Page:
Imprisonment, whether for drug or other offenses, actually leads to much higher risk of drug overdose upon release. More than half of people in prison have an untreated substance use disorder, and illicit drug and medication use typically greatly increases following a period of imprisonment. 

Second, be sure to also read Nkechi Taifa, convener of the Justice Roundtable, commenting at the Brennan Center under the title "Race, Mass Incarceration, and the Disastrous War on Drugs."  Here is how the (relatively more optimistic) piece concludes (again links in original):

Fortunately, the tough-on-crime chorus that arose from the War on Drugs is disappearing and a new narrative is developing.  I sensed the beginning of this with the 2008 Second Chance Reentry bill and 2010 Fair Sentencing Act, which reduced the disparity between crack and powder cocaine.  I smiled when the 2012 Supreme Court ruling in Miller v. Alabama came out, which held that mandatory life sentences without parole for children violated the Eighth Amendment's prohibition against cruel and unusual punishment.  In 2013, I was delighted when Attorney General Eric Holder announced his Smart on Crime policies, focusing federal prosecutions on large-scale drug traffickers rather than bit players.  The following year, I applauded President Obama’s executive clemency initiative to provide relief for many people serving inordinately lengthy mandatory-minimum sentences.  Despite its failure to become law, I celebrated the Sentencing Reform and Corrections Act of 2015, a carefully negotiated bipartisan bill passed out of the Senate Judiciary Committee in 2015; a few years later some of its provisions were incorporated as part of the 2018 First Step Act.  All of these reforms would have been unthinkable when I first embarked on criminal legal system reform.

But all of this is not enough.  We have experienced nearly five decades of destructive mass incarceration.  There must be an end to the racist policies and severe sentences the War on Drugs brought us.  We must not be content with piecemeal reform and baby-step progress.

Indeed, rather than steps, it is time for leaps and bounds.  End all mandatory minimum sentences and invest in a health-centered approach to substance use disorders.  Demand a second-look process with the presumption of release for those serving life-without-parole drug sentences.  Make sentences retroactive where laws have changed.  Support categorical clemencies to rectify past injustices.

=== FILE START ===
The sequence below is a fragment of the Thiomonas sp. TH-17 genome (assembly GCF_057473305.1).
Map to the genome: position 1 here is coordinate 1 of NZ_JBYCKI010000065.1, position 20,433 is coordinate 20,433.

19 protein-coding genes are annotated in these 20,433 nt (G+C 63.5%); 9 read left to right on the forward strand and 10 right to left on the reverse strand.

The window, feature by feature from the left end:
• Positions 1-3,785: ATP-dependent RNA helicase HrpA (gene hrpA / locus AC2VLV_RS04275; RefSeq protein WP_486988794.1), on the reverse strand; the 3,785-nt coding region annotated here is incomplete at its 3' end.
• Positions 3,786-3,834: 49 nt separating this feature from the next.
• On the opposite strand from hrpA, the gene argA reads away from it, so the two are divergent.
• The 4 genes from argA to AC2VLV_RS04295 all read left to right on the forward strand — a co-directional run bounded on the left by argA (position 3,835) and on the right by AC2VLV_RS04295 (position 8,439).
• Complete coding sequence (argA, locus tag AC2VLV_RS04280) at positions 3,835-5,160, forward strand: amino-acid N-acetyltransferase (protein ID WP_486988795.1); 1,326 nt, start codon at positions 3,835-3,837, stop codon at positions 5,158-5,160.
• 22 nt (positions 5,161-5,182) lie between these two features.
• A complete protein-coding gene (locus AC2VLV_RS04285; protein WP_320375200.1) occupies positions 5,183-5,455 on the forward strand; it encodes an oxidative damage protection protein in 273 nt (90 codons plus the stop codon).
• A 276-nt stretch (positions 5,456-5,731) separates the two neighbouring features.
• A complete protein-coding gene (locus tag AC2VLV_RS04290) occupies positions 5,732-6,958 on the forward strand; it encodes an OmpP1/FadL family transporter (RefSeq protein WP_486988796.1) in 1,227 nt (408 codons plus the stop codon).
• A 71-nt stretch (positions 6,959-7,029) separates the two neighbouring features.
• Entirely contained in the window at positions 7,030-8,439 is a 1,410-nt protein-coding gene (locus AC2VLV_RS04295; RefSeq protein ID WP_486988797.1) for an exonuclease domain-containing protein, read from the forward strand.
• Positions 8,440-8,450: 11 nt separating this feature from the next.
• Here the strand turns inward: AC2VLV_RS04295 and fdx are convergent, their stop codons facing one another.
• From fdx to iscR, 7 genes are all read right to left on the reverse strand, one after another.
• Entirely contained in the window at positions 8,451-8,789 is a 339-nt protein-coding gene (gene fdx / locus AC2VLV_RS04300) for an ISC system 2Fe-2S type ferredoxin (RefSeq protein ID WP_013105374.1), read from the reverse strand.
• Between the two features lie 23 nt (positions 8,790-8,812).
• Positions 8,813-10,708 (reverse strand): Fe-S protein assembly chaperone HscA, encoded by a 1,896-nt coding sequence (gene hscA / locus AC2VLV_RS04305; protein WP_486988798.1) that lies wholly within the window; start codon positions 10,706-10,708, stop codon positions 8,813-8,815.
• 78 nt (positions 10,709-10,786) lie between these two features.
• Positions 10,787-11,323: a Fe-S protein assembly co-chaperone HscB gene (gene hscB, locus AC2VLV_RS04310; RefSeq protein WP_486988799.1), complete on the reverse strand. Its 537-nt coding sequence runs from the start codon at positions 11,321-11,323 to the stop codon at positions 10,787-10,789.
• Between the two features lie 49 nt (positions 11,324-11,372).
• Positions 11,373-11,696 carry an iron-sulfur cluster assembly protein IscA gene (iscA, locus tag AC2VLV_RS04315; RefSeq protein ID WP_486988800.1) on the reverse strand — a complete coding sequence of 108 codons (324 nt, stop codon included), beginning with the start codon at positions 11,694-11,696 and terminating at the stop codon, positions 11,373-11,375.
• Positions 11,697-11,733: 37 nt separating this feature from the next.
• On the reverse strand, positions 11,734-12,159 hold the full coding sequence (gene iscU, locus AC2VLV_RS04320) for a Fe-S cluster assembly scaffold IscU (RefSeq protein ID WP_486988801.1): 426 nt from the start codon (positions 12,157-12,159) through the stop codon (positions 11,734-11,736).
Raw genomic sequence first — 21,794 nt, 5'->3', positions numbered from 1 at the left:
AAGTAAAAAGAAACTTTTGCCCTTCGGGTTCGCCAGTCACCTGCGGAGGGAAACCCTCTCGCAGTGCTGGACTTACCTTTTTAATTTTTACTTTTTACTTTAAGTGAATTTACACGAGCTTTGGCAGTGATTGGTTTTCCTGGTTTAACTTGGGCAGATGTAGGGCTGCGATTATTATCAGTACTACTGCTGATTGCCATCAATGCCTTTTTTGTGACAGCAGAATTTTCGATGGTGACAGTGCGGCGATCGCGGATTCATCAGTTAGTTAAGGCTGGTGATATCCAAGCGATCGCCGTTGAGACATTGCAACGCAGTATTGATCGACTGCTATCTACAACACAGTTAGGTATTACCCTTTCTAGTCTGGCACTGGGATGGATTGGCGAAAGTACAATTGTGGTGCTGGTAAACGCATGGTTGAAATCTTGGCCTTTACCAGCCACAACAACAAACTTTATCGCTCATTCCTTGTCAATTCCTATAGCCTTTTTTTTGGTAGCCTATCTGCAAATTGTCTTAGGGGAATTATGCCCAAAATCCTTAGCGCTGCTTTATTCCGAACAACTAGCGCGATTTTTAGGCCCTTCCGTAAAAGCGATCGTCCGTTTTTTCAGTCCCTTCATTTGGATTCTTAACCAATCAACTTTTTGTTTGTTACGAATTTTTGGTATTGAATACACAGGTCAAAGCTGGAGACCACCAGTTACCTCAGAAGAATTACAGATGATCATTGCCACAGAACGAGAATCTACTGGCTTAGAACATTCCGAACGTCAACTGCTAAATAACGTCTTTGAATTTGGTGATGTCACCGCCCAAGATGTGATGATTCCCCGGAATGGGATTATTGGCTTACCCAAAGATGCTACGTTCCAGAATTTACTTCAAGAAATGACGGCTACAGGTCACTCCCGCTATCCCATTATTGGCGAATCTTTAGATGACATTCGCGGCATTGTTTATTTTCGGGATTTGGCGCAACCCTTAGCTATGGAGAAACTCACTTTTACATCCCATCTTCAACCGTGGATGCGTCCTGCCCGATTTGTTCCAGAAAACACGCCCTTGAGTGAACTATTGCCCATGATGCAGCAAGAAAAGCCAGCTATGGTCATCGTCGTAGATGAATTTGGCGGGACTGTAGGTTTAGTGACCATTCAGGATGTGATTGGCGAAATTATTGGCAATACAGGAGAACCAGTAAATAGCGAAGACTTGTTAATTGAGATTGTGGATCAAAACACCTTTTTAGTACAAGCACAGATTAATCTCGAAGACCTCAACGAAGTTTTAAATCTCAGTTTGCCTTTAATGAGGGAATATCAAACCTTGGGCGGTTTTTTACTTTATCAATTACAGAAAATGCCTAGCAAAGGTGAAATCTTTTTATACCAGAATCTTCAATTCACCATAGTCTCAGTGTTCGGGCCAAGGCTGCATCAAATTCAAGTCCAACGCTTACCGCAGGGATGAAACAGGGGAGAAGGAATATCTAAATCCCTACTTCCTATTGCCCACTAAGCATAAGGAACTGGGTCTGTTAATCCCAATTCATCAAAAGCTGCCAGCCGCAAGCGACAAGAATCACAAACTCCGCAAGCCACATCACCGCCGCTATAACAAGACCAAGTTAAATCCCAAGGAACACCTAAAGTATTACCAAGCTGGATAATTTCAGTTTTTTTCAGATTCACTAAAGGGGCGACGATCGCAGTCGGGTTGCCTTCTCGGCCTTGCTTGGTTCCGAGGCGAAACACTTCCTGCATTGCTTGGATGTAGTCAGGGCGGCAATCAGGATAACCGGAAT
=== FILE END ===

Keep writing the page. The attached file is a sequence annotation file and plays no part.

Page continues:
It is time for bold action.  We must not be satisfied with the norm, but work toward institutionalizing the demand for a standard of decency that values transformative change.

May 10, 2021 in Drug Offense Sentencing, Purposes of Punishment and Sentencing, Race, Class, and Gender | Permalink | Comments (0)

Tuesday, May 04, 2021

SCOTUS argument in Terry suggests low-level crack defendant unlikely to secure resentencing based on FSA retroactivity

On Tuesday morning, the Supreme Court heard oral argument in Terry v. United States, and the full oral argument is available here via C-SPAN.  The full argument runs nearly 90 minutes and the quality of the advocacy makes it worth the full listen.  But one can get a much quicker flavor of the tenor of the discussion from just a scan of the headlines of these press accounts of the argument:

From the AP, "Supreme Court skeptical of low-level crack offender’s case"

From Bloomberg Law, "Biden Switch Unlikely to Save Crack Offenders at Supreme Court"

From Law & Crime, "Biden Administration Flip-Flopped Its Position in Case Over Crack Cocaine Sentences. SCOTUS Did Not Seem Pleased."

From Reuters, "U.S. Supreme Court skeptical of expanding crack cocaine reforms"

From USA Today, "Supreme Court skeptical of applying Trump-era criminal justice law retroactively for small drug offenses"

From the Washington Post, "Supreme Court seems skeptical that law helps all convicted of crack cocaine offenses"

All the "skeptical" questions from the Justices certainly leaves me thinking that the Supreme Court will rule that Tarahrick Terry is not entitled to resentencing under the FIRST STEP Act provision making the Fair Sentencing Act retroactive.  That may not ultimately be such a big loss for Mr. Terry since, as the Acting SG explained to SCOTUS back in March, he is already finishing up his prison sentence through home confinement and that term is to be completed in September.  I am hopeful that the relatively small number of similarly situated defendants who would be adversely impacted by a Terry loss would have some similar silver lining.